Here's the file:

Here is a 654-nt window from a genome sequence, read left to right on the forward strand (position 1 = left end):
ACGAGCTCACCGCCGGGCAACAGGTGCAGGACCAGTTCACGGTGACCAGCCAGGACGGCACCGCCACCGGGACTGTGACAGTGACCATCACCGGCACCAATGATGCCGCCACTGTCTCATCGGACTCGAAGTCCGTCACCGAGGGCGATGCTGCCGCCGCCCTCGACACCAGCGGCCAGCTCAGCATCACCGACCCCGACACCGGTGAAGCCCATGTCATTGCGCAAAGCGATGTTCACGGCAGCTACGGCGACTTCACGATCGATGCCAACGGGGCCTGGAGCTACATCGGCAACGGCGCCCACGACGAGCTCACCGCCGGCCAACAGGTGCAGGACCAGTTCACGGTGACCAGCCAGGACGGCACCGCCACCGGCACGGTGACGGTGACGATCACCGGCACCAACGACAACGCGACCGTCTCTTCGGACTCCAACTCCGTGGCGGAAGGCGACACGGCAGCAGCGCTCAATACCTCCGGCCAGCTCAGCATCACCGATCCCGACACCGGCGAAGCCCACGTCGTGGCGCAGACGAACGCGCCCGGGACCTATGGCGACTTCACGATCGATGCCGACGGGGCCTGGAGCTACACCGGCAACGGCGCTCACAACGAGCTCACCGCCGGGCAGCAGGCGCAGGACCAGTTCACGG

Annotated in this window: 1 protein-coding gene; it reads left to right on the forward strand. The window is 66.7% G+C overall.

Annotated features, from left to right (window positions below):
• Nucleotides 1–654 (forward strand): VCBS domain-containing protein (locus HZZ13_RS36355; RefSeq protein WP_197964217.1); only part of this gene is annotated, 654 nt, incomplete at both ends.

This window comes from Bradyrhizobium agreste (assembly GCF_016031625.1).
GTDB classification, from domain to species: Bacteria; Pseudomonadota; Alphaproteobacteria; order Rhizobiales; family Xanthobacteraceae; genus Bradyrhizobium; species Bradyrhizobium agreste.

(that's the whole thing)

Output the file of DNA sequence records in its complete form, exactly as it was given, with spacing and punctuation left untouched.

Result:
Here is a 654-nt window from a genome sequence, read left to right on the forward strand (position 1 = left end):
ACGAGCTCACCGCCGGGCAACAGGTGCAGGACCAGTTCACGGTGACCAGCCAGGACGGCACCGCCACCGGGACTGTGACAGTGACCATCACCGGCACCAATGATGCCGCCACTGTCTCATCGGACTCGAAGTCCGTCACCGAGGGCGATGCTGCCGCCGCCCTCGACACCAGCGGCCAGCTCAGCATCACCGACCCCGACACCGGTGAAGCCCATGTCATTGCGCAAAGCGATGTTCACGGCAGCTACGGCGACTTCACGATCGATGCCAACGGGGCCTGGAGCTACATCGGCAACGGCGCCCACGACGAGCTCACCGCCGGCCAACAGGTGCAGGACCAGTTCACGGTGACCAGCCAGGACGGCACCGCCACCGGCACGGTGACGGTGACGATCACCGGCACCAACGACAACGCGACCGTCTCTTCGGACTCCAACTCCGTGGCGGAAGGCGACACGGCAGCAGCGCTCAATACCTCCGGCCAGCTCAGCATCACCGATCCCGACACCGGCGAAGCCCACGTCGTGGCGCAGACGAACGCGCCCGGGACCTATGGCGACTTCACGATCGATGCCGACGGGGCCTGGAGCTACACCGGCAACGGCGCTCACAACGAGCTCACCGCCGGGCAGCAGGCGCAGGACCAGTTCACGG

Annotated in this window: 1 protein-coding gene; it reads left to right on the forward strand. The window is 66.7% G+C overall.

Annotated features, from left to right (window positions below):
• Nucleotides 1–654 (forward strand): VCBS domain-containing protein (locus HZZ13_RS36355; RefSeq protein WP_197964217.1); only part of this gene is annotated, 654 nt, incomplete at both ends.

This window comes from Bradyrhizobium agreste (assembly GCF_016031625.1).
GTDB classification, from domain to species: Bacteria; Pseudomonadota; Alphaproteobacteria; order Rhizobiales; family Xanthobacteraceae; genus Bradyrhizobium; species Bradyrhizobium agreste.